Kiwi Kitsets Raise NZ Radiata Profile In India
Auckland, December 10, 2001 -- Fletcher Challenge Forests’ innovative pine kit set houses may soon be part of India’s disaster relief efforts following the successful construction of two demonstration units in a project co-ordinated by Trade New Zealand in partnership with the Indian relief agency FICCI/CARE.
Peter Price, Market Development Manager for Fletcher Challenge Forests, says the company built the emergency houses in India last month to show relief agencies the option of using New Zealand pine to build ultra low cost, safe and versatile buildings. Fletcher Challenge Forests also wanted to assist with the relief effort following the devastating earthquake in Bhuj, Gujarat on January 26.
The two units built in India are now being occupied and evaluated by FICCI/CARE and other relief agencies. If found to be okay for Indian conditions and culturally suitable in the eyes of the villagers there is potential for hundreds of units to be sold to aid agencies, Mr Price says.
New Zealand exports about $50 million worth of pine to India annually, mostly for use in packaging and concrete formwork, and nearly all of it into the area worst affected by the earthquake that made tens of thousands of people homeless, Mr Price said.
While the Indian relief effort has been impressive, many people are still living in tents and other temporary accommodation with new permanent brick and concrete housing only now being built in the hundreds of villages and towns hit by the quake.
The Fletcher Challenge Forests emergency house, costing significantly less than other housing, could provide immediate shelter for the homeless and also be used as health clinics, school rooms or offices for the relief agencies, Mr Price says.
The kit set units are earthquake resistant, cyclone and termite proof and have been designed to be built quickly by unskilled people without experience working with timber and can be a permanent or re-locatable structure.
New Zealand Trade Commissioner to India Peter Healy joined the five villagers who formed a construction crew to build the first unit in Kotda, 10 km from the epicentre of the January earthquake, equipped with only a water level, hammer, tape measure, spanner and saw.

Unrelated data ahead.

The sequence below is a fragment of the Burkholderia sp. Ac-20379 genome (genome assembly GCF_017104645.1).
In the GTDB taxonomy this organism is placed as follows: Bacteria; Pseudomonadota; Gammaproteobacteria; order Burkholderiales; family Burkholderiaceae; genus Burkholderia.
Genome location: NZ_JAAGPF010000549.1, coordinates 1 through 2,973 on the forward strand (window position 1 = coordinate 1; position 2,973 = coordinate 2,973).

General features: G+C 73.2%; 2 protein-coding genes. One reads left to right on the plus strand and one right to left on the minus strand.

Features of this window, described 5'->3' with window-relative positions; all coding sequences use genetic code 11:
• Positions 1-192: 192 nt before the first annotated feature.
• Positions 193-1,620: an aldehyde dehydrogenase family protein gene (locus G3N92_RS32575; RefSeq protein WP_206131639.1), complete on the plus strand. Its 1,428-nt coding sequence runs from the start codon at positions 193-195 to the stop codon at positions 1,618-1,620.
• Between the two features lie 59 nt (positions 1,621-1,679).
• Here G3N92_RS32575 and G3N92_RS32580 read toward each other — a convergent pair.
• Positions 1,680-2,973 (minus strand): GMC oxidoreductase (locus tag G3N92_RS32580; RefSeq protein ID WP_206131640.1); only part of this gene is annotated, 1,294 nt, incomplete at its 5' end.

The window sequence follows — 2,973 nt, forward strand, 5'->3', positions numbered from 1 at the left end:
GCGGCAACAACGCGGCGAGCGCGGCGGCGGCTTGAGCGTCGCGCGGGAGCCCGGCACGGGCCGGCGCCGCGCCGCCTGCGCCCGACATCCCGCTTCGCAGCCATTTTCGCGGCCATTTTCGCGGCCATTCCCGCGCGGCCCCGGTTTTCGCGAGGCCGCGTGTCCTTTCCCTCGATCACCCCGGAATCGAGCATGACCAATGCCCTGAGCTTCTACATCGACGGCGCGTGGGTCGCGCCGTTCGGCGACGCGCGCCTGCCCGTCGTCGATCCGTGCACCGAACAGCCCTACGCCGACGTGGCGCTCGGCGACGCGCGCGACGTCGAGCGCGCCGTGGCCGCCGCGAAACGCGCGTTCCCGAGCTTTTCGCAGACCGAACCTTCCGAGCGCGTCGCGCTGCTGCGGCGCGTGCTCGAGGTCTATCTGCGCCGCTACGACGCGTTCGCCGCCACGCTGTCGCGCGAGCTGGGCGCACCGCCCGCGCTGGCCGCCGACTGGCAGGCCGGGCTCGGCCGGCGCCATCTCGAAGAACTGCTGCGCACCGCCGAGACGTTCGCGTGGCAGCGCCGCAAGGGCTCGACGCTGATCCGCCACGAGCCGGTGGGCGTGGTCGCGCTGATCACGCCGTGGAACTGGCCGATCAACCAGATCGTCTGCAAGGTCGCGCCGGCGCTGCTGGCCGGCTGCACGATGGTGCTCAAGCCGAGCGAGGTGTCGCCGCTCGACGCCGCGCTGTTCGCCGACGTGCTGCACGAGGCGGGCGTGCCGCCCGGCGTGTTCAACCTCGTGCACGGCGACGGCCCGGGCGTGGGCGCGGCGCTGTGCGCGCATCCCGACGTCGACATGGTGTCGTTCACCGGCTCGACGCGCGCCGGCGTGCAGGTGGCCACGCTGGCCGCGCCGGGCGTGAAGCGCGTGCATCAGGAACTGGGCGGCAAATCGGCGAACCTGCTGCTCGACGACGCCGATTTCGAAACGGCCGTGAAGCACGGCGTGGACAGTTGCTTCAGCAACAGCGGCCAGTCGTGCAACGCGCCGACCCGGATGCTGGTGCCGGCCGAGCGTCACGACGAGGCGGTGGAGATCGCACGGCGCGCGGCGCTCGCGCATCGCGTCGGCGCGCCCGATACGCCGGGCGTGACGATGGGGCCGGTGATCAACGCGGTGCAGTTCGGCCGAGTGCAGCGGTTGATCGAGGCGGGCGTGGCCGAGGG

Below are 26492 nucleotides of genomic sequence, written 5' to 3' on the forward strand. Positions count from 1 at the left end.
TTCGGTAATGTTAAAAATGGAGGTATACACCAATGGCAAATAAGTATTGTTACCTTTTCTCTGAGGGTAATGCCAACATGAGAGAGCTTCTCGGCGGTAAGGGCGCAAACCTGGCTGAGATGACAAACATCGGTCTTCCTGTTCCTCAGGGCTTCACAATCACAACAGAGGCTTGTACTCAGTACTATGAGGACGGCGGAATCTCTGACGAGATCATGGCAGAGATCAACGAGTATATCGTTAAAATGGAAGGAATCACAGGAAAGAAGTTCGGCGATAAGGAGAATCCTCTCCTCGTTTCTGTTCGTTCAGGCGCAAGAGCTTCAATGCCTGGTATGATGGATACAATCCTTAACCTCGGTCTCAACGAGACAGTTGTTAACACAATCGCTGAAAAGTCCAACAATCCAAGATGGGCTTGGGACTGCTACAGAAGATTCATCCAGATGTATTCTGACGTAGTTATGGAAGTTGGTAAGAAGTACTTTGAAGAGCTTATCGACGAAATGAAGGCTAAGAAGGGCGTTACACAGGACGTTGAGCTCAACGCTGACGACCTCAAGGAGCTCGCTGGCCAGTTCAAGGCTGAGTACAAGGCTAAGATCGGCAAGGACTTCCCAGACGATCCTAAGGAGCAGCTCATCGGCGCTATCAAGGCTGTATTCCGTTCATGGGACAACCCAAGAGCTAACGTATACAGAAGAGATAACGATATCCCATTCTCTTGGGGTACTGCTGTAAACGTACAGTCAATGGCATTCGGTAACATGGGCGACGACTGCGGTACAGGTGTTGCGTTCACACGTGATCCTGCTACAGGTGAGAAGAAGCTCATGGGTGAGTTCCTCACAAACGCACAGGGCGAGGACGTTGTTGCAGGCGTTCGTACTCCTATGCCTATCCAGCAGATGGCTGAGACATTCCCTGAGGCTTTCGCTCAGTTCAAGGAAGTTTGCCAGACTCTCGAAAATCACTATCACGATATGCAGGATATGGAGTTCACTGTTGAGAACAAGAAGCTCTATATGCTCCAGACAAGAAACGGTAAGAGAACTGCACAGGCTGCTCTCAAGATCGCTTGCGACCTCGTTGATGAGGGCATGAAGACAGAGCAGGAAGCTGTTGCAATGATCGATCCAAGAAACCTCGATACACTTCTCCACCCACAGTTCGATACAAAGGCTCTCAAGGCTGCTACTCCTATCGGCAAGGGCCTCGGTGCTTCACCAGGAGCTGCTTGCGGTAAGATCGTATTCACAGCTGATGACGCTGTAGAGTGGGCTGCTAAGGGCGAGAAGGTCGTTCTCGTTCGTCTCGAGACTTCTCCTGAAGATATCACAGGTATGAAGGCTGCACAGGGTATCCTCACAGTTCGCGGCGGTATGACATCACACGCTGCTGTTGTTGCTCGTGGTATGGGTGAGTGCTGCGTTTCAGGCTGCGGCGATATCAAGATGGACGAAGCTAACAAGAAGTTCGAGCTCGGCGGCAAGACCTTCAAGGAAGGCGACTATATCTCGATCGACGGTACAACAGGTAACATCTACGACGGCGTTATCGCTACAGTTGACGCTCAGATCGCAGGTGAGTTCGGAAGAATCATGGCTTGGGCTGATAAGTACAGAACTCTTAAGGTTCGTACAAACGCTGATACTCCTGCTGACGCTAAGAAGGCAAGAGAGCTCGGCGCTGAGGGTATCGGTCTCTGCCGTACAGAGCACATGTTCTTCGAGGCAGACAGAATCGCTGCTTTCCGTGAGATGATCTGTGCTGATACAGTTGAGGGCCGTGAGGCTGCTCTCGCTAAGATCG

Mr Healy says the New Zealand container arrived on the site at 10am, by 11:30am it was unloaded and by 1pm the walls of the dwelling were up. By 6:30pm, just as the sun began the set, the roof was on and the house was ready for occupation.
“Working with the villagers out in the bone
dry Gujarat desert was an extraordinary experience. We were
in the centre of such devastation and both Peter Price and I
felt privileged to be making at least a small contribution.
The five villagers who had built it were
amazed at what they had achieved and were keen to start the second unit. They had no English and we had some hilarious moments communicating the building process by sign language,” he says.
“Neither Peter Price or I had built a house before, and we had only seen this unit in plan form. The village mayor was amazed to see a Trade Commissioner swinging a hammer, but we told him if that is what it takes to sell pine in India, that’s what New Zealand Trade Commissioners do.”
A second slightly larger unit has now been built in the town of Rapar by the same group of villagers who assisted with the first house – but this time on their own.
“They decided to build the unit over night and apart from calling me a couple of times to check key procedures managed without further assistance,” Mr Healy says. “The over night construction of the unit astounded the village and certainly demonstrated how quick and easy the Fletcher units are to build.”
He says the market for low cost emergency housing in South Asia runs into tens of thousands of units annually. In the past two years in just the Indian provinces of Gujarat and Orissa more than one million people have been made homeless by two devastating cyclones and one earthquake.
Man-made disasters in South Asia may also lead to demand for emergency housing units in the region, Mr Healy says.